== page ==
More info on hoses and pumps on the truck.  Today we found out some of the hoses are preconnected hoses attached all over the truck.  These are used to pump water immediately upon arrival at the scene.  Since the truck holds 500 gallons of water, they can use these until the others get hooked up.  Other hoses have couplings at joints that can be removed or added to for different lengths they may need.  Those hoses get attached to the pump on the side of the truck and/or to the fire hydrant.  We also saw how there are different sized hoses.  There is a limit to the size of the hose that can be manuvered inside a house or building.
 Fireman Brent--the Driver today...
 Firemen Andrew, Jose, Maurice, Lieutenant Scott, Fireman Lucas, and Brent
 The Ambulance was gone when we first arrived.  They returned just in time for a photo op.
 Inside the ambulance

 Fireman Jose was so sweet to Lucas and took him around the fire engine and showed him where they sleep, etc.
 Thanks guys of Station 3!! You were awesome!!!

Tuesday, September 18, 2012

Empowered to Connect

This weekend, Peter and I went to a conference called Empowered to Connect.
Lucas stayed with some wonderful friends.  And he did amazingly well.  Such an answer to prayer.  Isaac stayed home and got some good teen "alone" time.

The conference was about connecting with your adopted child. It ended up blowing us away! And changing our entire paradigm of parenting.

I was familiar with the organization that sponsered it- Show Hope and also familiar with the main speaker--Dr. Karyn Purvis author of a well respected book on the topic The Connected Child.
Everyone who has adopted knows this book.  It's sort of a basic staple of the diet of books to read when adopting.  I read it as we were waiting for Lucas and have picked it up on occassion in the past 1 1/2 years.  But, to be honest, I realize now I was not a very good student of it.

Another favorite book I've mentioned before is Beyond Consequences, Logic, and Control. p:// It turns out both books have very similar philosophies.

Originally, I wanted to go because I knew I needed to learn even more about how to parent Lucas better.  Peter went because he just wanted to see what it was going to be about, but he went with a little hesitation that it could be "psychobabel" (said in jest of course).

I've been struggling over the past few weeks with some more meltdowns with Lucas because I decided it was time he start to listen to me and began to demand things like "first time obedience".  It seems like a basic premise of parenting to me.  And now that he understands we are a family, and he understands the language better, I thought it was a good time to lay down the "rules".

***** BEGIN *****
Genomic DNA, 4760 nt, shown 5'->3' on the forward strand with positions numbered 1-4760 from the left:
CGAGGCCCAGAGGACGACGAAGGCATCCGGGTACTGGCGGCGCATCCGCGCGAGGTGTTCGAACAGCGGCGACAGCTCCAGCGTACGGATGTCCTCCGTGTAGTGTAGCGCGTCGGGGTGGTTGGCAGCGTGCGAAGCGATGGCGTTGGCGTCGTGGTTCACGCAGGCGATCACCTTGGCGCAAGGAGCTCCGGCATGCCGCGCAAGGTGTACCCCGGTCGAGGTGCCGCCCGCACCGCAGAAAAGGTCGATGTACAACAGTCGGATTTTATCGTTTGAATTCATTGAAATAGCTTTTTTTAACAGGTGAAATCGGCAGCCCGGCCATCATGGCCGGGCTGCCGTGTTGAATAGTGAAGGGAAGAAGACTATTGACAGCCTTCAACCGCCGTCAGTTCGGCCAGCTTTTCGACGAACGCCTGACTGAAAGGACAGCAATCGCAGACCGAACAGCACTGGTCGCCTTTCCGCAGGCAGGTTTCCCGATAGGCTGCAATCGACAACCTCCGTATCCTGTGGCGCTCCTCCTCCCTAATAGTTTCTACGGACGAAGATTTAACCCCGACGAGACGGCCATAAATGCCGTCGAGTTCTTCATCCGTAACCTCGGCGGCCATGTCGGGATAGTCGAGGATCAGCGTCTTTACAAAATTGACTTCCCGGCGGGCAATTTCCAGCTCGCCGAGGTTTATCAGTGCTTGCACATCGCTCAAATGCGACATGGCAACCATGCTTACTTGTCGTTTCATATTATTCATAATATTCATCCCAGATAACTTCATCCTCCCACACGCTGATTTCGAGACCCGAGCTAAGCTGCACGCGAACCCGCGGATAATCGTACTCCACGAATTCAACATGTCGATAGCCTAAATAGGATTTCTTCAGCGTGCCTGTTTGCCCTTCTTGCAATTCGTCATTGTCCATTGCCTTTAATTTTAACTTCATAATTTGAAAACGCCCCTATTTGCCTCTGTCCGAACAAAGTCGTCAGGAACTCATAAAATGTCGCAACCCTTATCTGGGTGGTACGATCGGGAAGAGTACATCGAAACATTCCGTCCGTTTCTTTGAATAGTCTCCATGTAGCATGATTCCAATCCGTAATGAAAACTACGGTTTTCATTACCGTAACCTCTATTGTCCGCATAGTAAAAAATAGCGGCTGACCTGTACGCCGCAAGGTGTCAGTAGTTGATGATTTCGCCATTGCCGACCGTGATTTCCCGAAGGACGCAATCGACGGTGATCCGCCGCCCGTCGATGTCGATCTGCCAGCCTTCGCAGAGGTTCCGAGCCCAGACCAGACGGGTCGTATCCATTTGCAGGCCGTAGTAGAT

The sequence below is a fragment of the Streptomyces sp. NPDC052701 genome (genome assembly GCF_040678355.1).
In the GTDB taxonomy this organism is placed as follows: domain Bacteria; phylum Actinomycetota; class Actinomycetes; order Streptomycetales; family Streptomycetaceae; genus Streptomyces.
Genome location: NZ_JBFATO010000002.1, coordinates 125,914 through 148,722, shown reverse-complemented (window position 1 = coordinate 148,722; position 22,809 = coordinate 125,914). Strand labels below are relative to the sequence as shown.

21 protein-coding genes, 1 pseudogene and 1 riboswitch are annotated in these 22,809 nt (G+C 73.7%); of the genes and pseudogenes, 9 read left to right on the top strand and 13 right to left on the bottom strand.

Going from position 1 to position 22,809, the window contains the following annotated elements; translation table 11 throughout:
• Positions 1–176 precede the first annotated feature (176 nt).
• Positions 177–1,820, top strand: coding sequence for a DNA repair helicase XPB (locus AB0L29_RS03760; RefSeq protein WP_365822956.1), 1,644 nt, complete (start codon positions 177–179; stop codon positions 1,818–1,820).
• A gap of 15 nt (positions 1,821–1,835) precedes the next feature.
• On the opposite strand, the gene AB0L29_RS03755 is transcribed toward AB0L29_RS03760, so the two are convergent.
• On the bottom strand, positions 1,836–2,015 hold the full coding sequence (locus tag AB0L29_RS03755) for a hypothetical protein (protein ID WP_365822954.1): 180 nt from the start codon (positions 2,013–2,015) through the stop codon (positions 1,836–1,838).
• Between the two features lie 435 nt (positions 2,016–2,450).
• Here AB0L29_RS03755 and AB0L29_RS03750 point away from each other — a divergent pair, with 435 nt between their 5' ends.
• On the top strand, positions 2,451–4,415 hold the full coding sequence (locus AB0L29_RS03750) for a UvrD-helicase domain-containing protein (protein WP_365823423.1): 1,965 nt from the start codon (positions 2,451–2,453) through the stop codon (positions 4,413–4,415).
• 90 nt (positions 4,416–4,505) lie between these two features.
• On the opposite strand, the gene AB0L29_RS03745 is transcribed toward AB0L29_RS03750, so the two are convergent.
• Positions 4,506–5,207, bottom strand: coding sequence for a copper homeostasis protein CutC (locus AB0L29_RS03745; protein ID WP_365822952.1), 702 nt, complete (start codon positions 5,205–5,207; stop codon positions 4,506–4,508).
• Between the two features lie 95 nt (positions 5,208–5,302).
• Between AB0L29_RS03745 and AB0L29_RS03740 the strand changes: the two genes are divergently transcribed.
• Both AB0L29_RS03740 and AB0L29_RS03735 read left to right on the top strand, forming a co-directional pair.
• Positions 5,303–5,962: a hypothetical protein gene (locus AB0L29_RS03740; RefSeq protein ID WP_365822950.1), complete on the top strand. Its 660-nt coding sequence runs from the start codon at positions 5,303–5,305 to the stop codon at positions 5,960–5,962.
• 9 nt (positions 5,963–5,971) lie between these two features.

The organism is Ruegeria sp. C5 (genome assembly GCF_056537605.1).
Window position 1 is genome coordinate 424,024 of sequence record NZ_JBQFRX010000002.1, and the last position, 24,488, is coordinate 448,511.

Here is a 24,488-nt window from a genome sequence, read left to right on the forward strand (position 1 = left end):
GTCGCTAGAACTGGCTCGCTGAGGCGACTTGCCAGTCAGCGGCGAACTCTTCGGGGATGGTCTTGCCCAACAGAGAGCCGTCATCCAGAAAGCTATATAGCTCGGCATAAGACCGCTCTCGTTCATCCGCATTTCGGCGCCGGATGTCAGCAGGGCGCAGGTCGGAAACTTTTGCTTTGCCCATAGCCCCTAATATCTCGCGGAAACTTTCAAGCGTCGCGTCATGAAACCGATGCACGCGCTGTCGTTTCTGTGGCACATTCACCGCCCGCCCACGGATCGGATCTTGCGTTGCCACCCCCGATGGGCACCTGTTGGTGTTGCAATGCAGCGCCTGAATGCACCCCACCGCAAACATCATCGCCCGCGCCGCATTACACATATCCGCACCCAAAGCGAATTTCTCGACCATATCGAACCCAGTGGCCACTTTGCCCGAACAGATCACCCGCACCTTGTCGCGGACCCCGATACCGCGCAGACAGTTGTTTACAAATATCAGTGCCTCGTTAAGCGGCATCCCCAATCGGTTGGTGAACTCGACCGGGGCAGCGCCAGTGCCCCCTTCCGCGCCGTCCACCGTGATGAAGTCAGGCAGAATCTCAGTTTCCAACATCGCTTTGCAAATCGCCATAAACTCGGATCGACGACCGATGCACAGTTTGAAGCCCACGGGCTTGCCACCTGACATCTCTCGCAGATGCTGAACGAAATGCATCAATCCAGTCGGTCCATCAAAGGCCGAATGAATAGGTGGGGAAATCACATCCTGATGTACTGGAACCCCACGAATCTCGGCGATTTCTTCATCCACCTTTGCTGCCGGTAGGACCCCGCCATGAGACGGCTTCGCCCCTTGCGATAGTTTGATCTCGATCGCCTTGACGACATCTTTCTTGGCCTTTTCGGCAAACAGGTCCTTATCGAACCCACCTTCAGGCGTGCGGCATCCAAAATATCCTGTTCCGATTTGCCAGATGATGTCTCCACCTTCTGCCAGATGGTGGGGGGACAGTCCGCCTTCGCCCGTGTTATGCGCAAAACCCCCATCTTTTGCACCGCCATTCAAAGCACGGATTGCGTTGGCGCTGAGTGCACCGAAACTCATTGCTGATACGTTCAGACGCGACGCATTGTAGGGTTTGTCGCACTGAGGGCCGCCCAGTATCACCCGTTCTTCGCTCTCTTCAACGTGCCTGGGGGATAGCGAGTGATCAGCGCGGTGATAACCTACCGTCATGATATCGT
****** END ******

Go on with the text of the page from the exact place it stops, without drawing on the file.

I've always wanted to do this with him but have struggled to implement it.  Now I know why.  I find it quite "coincidental" that I decided to impliment this stuff and we crashed and burned right before the conference.  I'm a poster child for what NOT to do with your adopted child the past 2 weeks.

Even though I knew better, I began to lay down consequences because Lucas was not obeying me.
I found myself getting bitter and angry inside and more and more frustrated.  And he was sensing that and responding accordingly.
Both Peter and I thought we were seeing manipulation.  Peter is all about "obey" and he gets pretty frustrated when our kids don't.  Both of us were increasingly more and more frustrated and coming down hard on Lucas.  More yelling and frustration just escalated things.  O ur house was becoming more and more filled with yelling, and more disobedience.  How does that work?  I wanted More obedience but he was increasingly less obedient.

Now that we are on the other side of this weekend, both Peter and I look at eachother and are at so much peace.  God revealed things to us that we were doing wrong.  He once again showed us the tender/wounded heart of our boy.  We now better understand so many things.  Here are a few things we took away from the weekend:

1.  Lucas's brain chemistry was altered by all the experiences he had before he came to us.  Details are in the notes we took, but it is a real scientific fact that he may NOT be able to understand logic or consequences completely particularly when he is dysregulated.